At its core, blockchain is the candidate technology which should enable the shift from an ‘Internet of Information’ to an ‘Internet of Value’. The internet has so far enabled its users to share, exchange and modify most of the information formats which commonly form part of human experience: text, image, sound.
By contrast, the frictionless transfer of value over digital channels has so far proved unattainable. Exchanging or modifying assets (securities, intellectual property, wealth) or trusted information (such as identity or ownership) over the internet is not as straightforward as exchanging or retrieving songs, e-books or video-on-demand online.
When one wishes to modify or exchange value online, one generally has to go through procedures, which are still predominantly taking place offline rather than online. More importantly, a trusted central authority is required to inspect, validate, clear and settle digital modifications and exchanges of trusted information and assets.
Trust deficit can be resolved through technology
The fundamental issue is one of trust – or rather the lack of it. It is the core hurdle impeding the frictionless transfer of value over digital channels. Indeed, if value exchanges or modifications were seamless and instantaneous, how could the proper verifications be carried out? At a high enough processing speed, for instance, a malicious party could sell or send two or more of a given asset to two different counterparties, despite owning just one – an instance of the so-called ‘double-spend problem’.
Blockchain technology, and its first and most widely-known application – the cryptocurrency known as ‘Bitcoin’, initiated in 2009 –, emerged precisely as a response to the double-spend problem. It offers concepts and mechanisms – derived from cryptography, economics, mathematics and network theory – which seek to embed trust into a protocol, to which all participants in a business network can agree, in order to modify and exchange value. Technology, not law, thus becomes the source of trust between participants, enabling the digital notarisation of information and exchange – and the Internet of Value.
Technology, not law, thus becomes the source of trust between participants
By contrast, in a ‘classical’ set-up, in which laws and regulations are the primary source of trust for network participants, we see important failings emerge. Their responses to the trust deficit and the double-spend problem are comparatively inefficient.
The failings of classical ledgers
Ledgers are records of value: trusted information and/or transactions (e.g. a record of bank transfers, or a registry of real estate titles). In the classical case, participants in a business network each hold their separate ledgers to keep a record of value ownership and transfers at any given time. For instance, in a nation’s banking system, each bank will hold a record of asset ownership, as well as of asset transfers with other banks. This is the classical case illustrated in the figure below, in which each participant in a business network holds its own ledger of network transactions.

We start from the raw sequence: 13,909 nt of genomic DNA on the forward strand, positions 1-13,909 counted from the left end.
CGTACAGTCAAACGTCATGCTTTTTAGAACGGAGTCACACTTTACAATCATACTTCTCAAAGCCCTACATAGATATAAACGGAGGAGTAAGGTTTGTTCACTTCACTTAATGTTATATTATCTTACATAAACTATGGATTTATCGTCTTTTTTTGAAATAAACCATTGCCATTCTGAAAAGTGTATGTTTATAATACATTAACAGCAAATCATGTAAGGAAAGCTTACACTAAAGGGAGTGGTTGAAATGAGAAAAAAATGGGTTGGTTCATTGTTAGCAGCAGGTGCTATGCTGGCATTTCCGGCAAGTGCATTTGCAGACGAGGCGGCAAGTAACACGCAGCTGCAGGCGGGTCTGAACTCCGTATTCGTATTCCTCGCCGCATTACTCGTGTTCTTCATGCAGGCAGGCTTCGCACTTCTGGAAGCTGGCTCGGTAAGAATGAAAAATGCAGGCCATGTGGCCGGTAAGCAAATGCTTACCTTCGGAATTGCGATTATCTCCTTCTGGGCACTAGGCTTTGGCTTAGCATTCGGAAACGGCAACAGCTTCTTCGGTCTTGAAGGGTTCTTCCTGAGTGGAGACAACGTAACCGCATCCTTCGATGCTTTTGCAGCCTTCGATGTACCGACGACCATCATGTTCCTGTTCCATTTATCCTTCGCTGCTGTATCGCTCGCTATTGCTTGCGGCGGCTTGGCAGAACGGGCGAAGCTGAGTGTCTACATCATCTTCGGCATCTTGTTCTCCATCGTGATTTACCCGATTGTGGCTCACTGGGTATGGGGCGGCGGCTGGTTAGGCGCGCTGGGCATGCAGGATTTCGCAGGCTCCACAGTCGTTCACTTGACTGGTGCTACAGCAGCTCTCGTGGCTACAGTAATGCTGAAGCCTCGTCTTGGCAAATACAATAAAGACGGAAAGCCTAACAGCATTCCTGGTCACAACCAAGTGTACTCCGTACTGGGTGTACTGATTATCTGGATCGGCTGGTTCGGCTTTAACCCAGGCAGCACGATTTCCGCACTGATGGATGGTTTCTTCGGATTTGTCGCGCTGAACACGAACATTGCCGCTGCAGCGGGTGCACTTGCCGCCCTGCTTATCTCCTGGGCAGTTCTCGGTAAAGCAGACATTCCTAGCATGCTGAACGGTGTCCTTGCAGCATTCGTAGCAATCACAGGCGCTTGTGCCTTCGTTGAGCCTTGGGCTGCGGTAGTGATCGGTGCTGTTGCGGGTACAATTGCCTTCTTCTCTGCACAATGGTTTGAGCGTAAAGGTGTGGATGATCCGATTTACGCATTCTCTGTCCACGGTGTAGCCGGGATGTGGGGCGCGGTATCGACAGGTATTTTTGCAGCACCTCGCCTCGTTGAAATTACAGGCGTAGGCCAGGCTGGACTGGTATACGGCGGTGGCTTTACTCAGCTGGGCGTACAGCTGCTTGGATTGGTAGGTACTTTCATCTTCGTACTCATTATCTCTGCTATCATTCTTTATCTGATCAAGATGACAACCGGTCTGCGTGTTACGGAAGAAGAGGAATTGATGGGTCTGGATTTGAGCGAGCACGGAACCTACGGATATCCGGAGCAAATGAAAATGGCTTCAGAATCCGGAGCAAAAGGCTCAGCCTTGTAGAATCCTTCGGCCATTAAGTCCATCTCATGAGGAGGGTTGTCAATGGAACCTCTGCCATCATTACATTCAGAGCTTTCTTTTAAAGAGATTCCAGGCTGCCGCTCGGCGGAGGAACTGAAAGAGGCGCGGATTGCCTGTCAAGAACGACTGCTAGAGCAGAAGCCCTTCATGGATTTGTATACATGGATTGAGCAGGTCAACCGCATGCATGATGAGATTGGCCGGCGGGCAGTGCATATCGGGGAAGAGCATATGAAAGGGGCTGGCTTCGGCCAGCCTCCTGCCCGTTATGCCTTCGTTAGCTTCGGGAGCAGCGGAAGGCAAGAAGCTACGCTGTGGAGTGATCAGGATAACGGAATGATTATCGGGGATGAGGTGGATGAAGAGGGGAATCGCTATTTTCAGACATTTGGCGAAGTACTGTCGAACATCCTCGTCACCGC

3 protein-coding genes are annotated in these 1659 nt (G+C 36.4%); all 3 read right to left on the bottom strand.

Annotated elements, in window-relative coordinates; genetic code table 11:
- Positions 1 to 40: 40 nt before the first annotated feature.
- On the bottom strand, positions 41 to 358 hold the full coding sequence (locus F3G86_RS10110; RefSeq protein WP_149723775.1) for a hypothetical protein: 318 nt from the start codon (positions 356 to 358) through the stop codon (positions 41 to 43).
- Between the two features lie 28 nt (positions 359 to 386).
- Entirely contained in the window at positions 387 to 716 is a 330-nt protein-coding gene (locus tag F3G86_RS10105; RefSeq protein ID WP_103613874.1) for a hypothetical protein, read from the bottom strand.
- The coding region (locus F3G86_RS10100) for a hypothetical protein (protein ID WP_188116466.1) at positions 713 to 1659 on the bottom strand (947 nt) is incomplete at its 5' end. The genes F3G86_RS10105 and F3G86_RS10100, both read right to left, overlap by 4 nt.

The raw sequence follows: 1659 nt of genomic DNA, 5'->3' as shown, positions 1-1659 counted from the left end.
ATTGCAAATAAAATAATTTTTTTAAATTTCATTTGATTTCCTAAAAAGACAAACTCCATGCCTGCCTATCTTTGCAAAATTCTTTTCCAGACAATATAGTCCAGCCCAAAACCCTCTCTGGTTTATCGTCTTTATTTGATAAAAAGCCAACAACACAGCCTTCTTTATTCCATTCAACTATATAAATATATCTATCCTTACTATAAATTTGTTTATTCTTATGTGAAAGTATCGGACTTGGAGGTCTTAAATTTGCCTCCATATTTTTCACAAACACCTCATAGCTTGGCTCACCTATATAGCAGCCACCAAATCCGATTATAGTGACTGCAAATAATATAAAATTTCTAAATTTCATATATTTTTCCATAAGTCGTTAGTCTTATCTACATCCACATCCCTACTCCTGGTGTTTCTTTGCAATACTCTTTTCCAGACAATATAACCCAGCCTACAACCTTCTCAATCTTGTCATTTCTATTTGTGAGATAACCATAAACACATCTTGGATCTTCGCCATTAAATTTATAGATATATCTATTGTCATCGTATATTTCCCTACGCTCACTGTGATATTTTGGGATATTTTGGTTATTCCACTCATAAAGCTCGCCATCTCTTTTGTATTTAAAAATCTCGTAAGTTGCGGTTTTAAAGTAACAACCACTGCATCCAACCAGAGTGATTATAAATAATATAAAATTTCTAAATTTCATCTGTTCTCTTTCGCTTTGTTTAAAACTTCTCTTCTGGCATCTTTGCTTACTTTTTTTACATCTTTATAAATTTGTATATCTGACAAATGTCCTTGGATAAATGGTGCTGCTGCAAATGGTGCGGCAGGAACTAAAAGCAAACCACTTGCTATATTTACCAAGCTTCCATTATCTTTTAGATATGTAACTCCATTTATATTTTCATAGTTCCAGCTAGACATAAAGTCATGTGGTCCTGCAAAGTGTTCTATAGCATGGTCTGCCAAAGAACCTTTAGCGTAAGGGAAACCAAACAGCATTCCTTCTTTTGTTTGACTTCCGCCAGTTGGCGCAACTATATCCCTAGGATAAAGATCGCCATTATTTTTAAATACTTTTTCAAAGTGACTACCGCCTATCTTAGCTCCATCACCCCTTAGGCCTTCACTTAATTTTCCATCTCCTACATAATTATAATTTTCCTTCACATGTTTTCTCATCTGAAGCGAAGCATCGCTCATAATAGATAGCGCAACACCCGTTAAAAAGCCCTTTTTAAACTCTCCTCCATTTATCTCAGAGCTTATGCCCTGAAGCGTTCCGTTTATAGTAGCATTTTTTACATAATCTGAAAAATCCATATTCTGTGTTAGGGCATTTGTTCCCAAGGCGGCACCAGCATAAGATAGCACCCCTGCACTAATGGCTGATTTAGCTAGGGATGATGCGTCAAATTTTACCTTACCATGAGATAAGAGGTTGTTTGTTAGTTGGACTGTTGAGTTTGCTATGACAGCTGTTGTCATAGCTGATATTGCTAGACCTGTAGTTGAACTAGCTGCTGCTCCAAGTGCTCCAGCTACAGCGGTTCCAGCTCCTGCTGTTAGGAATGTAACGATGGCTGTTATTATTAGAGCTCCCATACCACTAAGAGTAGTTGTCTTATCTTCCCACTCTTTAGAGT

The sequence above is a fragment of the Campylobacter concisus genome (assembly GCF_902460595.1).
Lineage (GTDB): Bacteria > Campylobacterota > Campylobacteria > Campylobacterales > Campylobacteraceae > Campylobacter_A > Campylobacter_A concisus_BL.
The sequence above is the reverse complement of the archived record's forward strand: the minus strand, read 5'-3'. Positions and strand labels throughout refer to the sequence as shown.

As you will note, a central authority is inevitably required in the classical case, as business network participants might (1) not trust each other, and (2) hold inconsistent records across their respective ledgers. A trusted central authority thus emerges as a consequence of holding multiple ledgers within the same business network. This central authority performs reconciliation and risk management on behalf of the participants. In most cases, this trusted counterparty is recognised in laws and regulations as the guarantor of trust within a given industry – say, a central securities depository holding a permanent record of which banks and banking clients own which securities.
This holds some evident downsides: the processes of reconciliation and risk management slow down the modification of trusted information and the exchange of value, also making the processes more expensive and resource-intensive. Furthermore, were a trusted central authority to be compromised or turn malicious, both censorship and fraud are a possibility, as it could tamper with the records and processes of the business network.
The comparative advantages of blockchain set-ups
Blockchain-based (i.e. distributed or shared ledger) implementations, on the other hand, require neither a trusted central authority, nor the holding of separate ledgers by network participants. Rather, a single ledger exists, with identical copies distributed among participants. Importantly, trust between participants is also not required. This blockchain set-up is illustrated in the figure below.
In the blockchain set-up case, participants need not waste resources or time validating modifications or transactions with the support of a trusted central authority, which leads to gains in efficiency. Furthermore, blockchain-based ledgers are theoretically both immutable and secure: they cannot be tampered with, and one cannot, in theory, record fraudulent modifications or transactions onto them.
Turning the internet of information into an internet of value creates a myriad of use cases such as ‘cryptocurrencies’, ‘smart contracts’, and the digitalisation of real-world financial and physical assets. In other words: blockchain will revolutionise how business networks operate. In part 2 of this series, we will look into the most promising use cases.
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